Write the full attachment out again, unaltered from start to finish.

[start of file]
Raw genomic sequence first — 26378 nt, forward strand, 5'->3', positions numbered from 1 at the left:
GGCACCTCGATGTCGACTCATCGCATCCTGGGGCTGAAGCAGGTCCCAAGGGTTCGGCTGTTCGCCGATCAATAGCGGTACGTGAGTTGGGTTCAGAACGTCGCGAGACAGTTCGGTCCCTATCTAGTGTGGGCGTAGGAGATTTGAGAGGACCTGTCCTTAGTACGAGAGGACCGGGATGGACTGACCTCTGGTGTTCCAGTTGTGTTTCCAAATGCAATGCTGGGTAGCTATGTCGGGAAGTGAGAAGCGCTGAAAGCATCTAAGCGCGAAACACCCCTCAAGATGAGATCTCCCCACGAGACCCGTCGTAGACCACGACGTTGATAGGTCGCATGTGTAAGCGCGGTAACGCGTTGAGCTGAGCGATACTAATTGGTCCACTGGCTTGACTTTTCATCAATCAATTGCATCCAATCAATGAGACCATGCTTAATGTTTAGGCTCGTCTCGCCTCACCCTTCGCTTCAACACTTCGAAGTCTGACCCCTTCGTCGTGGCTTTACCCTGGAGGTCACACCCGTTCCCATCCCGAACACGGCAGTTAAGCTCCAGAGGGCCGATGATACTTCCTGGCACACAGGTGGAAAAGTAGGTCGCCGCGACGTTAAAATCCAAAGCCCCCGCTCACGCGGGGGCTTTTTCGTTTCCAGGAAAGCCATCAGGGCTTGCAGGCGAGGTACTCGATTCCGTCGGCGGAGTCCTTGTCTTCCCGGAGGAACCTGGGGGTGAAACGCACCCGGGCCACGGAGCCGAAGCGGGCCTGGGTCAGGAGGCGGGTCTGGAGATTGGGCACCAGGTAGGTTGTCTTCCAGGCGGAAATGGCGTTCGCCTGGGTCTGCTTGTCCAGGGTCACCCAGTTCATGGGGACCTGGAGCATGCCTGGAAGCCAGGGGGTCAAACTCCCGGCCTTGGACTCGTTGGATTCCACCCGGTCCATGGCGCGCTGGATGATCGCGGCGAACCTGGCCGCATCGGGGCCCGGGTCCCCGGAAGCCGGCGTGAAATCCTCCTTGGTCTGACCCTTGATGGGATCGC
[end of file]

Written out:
Raw genomic sequence first — 26378 nt, forward strand, 5'->3', positions numbered from 1 at the left:
GGCACCTCGATGTCGACTCATCGCATCCTGGGGCTGAAGCAGGTCCCAAGGGTTCGGCTGTTCGCCGATCAATAGCGGTACGTGAGTTGGGTTCAGAACGTCGCGAGACAGTTCGGTCCCTATCTAGTGTGGGCGTAGGAGATTTGAGAGGACCTGTCCTTAGTACGAGAGGACCGGGATGGACTGACCTCTGGTGTTCCAGTTGTGTTTCCAAATGCAATGCTGGGTAGCTATGTCGGGAAGTGAGAAGCGCTGAAAGCATCTAAGCGCGAAACACCCCTCAAGATGAGATCTCCCCACGAGACCCGTCGTAGACCACGACGTTGATAGGTCGCATGTGTAAGCGCGGTAACGCGTTGAGCTGAGCGATACTAATTGGTCCACTGGCTTGACTTTTCATCAATCAATTGCATCCAATCAATGAGACCATGCTTAATGTTTAGGCTCGTCTCGCCTCACCCTTCGCTTCAACACTTCGAAGTCTGACCCCTTCGTCGTGGCTTTACCCTGGAGGTCACACCCGTTCCCATCCCGAACACGGCAGTTAAGCTCCAGAGGGCCGATGATACTTCCTGGCACACAGGTGGAAAAGTAGGTCGCCGCGACGTTAAAATCCAAAGCCCCCGCTCACGCGGGGGCTTTTTCGTTTCCAGGAAAGCCATCAGGGCTTGCAGGCGAGGTACTCGATTCCGTCGGCGGAGTCCTTGTCTTCCCGGAGGAACCTGGGGGTGAAACGCACCCGGGCCACGGAGCCGAAGCGGGCCTGGGTCAGGAGGCGGGTCTGGAGATTGGGCACCAGGTAGGTTGTCTTCCAGGCGGAAATGGCGTTCGCCTGGGTCTGCTTGTCCAGGGTCACCCAGTTCATGGGGACCTGGAGCATGCCTGGAAGCCAGGGGGTCAAACTCCCGGCCTTGGACTCGTTGGATTCCACCCGGTCCATGGCGCGCTGGATGATCGCGGCGAACCTGGCCGCATCGGGGCCCGGGTCCCCGGAAGCCGGCGTGAAATCCTCCTTGGTCTGACCCTTGATGGGATCGC